As they hustled from one company to the next through San Francisco’s busy streets, a group of Leeds School of Business students mentally prepared for their next destination, where they’d have an exclusive opportunity to make valuable, possibly life changing, contacts at Facebook. This is what they signed up for: a breakneck schedule of three company visits a day for three days, getting to know high-level executives who might offer a handshake and possibly a lucky break down the road.
These 24 MBA and undergraduate students jumped at the chance to be part of Leeds’ inaugural San Francisco CSR (Corporate Social Responsibility) Career Trek in order to get an inside look at the sustainability practices at Google, Clorox, Facebook, Salesforce, PG&E, Intel, Microsoft and Cisco.
“I really appreciated the focus on sustainability and CSR and it was a really unique opportunity to see inside some of the largest, most famous companies around…I made some really good contacts,” exuded Matt Gettleman, Leeds MBA ’15.
A New Career Trek is Born
Early last fall 2014, Dr. Mark Meaney, Executive Director of the Center for Education on Social Responsibility (CESR), noticed that there were treks being offered at Leeds in the areas of finance, marketing, entrepreneurship, operations and management – but none of them offered an inside look at companies’ CSR and sustainability efforts until he proposed adding a CSR “lens” to a professional trek focused on marketing and management.
With that, Career Development and CESR debuted the San Francisco CSR Trek January 7-9, 2015. With 12 MBAs and 12 undergrads, the trip boasted the largest number of MBAs to ever sign up for a trek.
“The Trek highlighted how some of the world’s leading companies are integrating corporate responsibility and sustainability into every business function, reinforcing the competitive advantage provided by CESR and Leeds’ emphasis on social responsibility throughout the academic curriculum,” explained Katie Connor, Executive Director of Career Development, who attended the Trek.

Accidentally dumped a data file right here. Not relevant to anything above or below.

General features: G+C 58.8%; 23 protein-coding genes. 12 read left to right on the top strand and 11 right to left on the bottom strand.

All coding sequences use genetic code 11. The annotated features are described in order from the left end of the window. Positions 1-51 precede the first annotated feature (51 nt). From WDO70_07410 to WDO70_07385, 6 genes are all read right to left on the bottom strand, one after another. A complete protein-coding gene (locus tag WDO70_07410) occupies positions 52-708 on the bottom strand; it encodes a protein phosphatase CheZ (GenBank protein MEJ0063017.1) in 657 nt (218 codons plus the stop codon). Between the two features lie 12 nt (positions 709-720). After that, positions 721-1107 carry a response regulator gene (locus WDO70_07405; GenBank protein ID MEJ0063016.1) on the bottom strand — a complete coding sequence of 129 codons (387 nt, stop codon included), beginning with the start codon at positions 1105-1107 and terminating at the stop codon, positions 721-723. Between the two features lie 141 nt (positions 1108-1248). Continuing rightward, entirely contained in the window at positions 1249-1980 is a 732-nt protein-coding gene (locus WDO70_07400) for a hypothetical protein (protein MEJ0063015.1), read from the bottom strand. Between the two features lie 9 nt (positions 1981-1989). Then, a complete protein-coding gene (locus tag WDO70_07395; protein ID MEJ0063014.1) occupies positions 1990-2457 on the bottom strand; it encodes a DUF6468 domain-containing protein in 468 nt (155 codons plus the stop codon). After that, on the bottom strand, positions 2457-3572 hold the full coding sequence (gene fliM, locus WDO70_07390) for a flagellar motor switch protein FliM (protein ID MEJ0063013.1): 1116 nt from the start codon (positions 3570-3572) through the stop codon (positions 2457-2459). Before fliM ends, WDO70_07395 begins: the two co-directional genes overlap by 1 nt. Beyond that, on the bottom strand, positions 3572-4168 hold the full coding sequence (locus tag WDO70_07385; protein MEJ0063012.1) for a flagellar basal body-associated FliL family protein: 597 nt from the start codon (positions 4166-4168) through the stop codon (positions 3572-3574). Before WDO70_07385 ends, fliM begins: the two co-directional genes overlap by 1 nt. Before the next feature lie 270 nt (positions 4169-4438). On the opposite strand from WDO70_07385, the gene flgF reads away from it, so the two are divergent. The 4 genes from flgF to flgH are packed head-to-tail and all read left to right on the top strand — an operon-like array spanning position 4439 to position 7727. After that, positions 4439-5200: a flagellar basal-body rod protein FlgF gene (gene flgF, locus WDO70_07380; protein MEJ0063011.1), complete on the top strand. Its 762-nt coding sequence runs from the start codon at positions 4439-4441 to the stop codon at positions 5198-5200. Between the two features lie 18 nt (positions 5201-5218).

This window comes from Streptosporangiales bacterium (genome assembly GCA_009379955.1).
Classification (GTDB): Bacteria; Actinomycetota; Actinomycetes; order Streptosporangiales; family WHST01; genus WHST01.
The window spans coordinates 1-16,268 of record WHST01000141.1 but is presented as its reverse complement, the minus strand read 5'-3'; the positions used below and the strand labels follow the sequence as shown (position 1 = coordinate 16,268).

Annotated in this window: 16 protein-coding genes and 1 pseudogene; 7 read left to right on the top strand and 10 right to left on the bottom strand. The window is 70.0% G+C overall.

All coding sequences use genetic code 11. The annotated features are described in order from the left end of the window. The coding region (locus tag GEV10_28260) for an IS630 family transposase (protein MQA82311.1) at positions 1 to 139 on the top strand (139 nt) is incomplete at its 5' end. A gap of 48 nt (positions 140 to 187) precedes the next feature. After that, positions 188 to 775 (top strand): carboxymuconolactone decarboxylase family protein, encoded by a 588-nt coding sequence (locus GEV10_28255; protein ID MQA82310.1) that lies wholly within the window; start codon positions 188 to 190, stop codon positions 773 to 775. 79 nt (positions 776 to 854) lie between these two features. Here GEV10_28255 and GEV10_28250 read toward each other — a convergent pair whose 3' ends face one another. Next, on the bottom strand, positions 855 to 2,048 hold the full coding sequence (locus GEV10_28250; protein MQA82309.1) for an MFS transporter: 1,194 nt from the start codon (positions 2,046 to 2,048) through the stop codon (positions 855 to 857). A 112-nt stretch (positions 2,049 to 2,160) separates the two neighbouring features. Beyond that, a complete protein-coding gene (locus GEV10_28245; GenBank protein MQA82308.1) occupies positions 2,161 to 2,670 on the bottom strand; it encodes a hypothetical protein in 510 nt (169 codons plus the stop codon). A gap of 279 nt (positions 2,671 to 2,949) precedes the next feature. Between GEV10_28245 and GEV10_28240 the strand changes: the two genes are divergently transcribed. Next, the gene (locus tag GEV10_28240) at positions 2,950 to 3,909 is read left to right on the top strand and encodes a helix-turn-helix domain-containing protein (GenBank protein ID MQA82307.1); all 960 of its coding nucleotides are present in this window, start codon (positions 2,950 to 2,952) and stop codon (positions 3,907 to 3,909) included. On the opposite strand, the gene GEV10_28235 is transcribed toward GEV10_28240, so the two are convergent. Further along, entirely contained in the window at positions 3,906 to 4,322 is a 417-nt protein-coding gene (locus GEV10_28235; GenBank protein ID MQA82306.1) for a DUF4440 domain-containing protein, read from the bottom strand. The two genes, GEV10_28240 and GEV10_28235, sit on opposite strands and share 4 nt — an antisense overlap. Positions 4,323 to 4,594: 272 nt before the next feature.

“We’ve reached a tipping point: What CESR offers will help students get jobs,” said Dr. Meaney, continuing, “The message to our students from every HR executive we met was clear: We will recruit you for your acumen in finance, operations, or marketing, but we may hire you because of your knowledge, experience and skill set in CSR and sustainability.”
From the students’ point of view, they felt the companies went out of their way to host them. Salesforce, in partnership with the Leeds Alumni Office, even organized a networking reception so the students could meet CU alumni working there (over 100 alums!) as well as alumni from across the Bay Area. “It was the best networking event I’ve ever been to!” exclaimed Jeff Wahl, Leeds MBA ’15. He further explained, “The face to face is what’s really valuable. They see students asking intelligent questions and it opens a lot of doors.”
At Microsoft, students asked the HR representative, “How can we differentiate our resume?” The answer was simple: Just being there in person was the differentiator. Microsoft leaders generously disclosed their email addresses to students and offered to assist with their job applications.
“The main takeaway I received while in San Francisco was the surprising amount of CSR projects that go on behind the scenes that nobody ever hears about,” observed Dalen Medina, a Leeds junior studying Operations and Information Management. For example, some students were surprised to learn that sustainability is an integral part of Clorox’s core business – one of their four main strategic goals.
Sustainability: Becoming Pervasive
The tide is certainly turning towards more and more businesses demonstrating earnestness in sustainability, according to a recent article in The Guardian, “2015 Prediction: Sustainability will be written into every job description.”
“A new driver – the need to attract competitive employees – has added pressure for companies to broadly integrate sustainability into their operations,” states the article. Millennials, a generation eager to work for ethical organizations and make positive contributions to society, are seeking companies which will allow them to do just that.
“Learning about the different ways companies involve social responsibility in their work was especially valuable and helped me to better understand the many career options available in this field,” said MBA student Nancy Schoemann.
Due to the popularity of the San Francisco CSR Career Trek, CESR is partnering with Career Development to develop a Social Responsibility/Sustainability track within the Denver Career Trek this March. For more information about the Trek and how to apply, click here. For additional information, please contact Ann Richmond.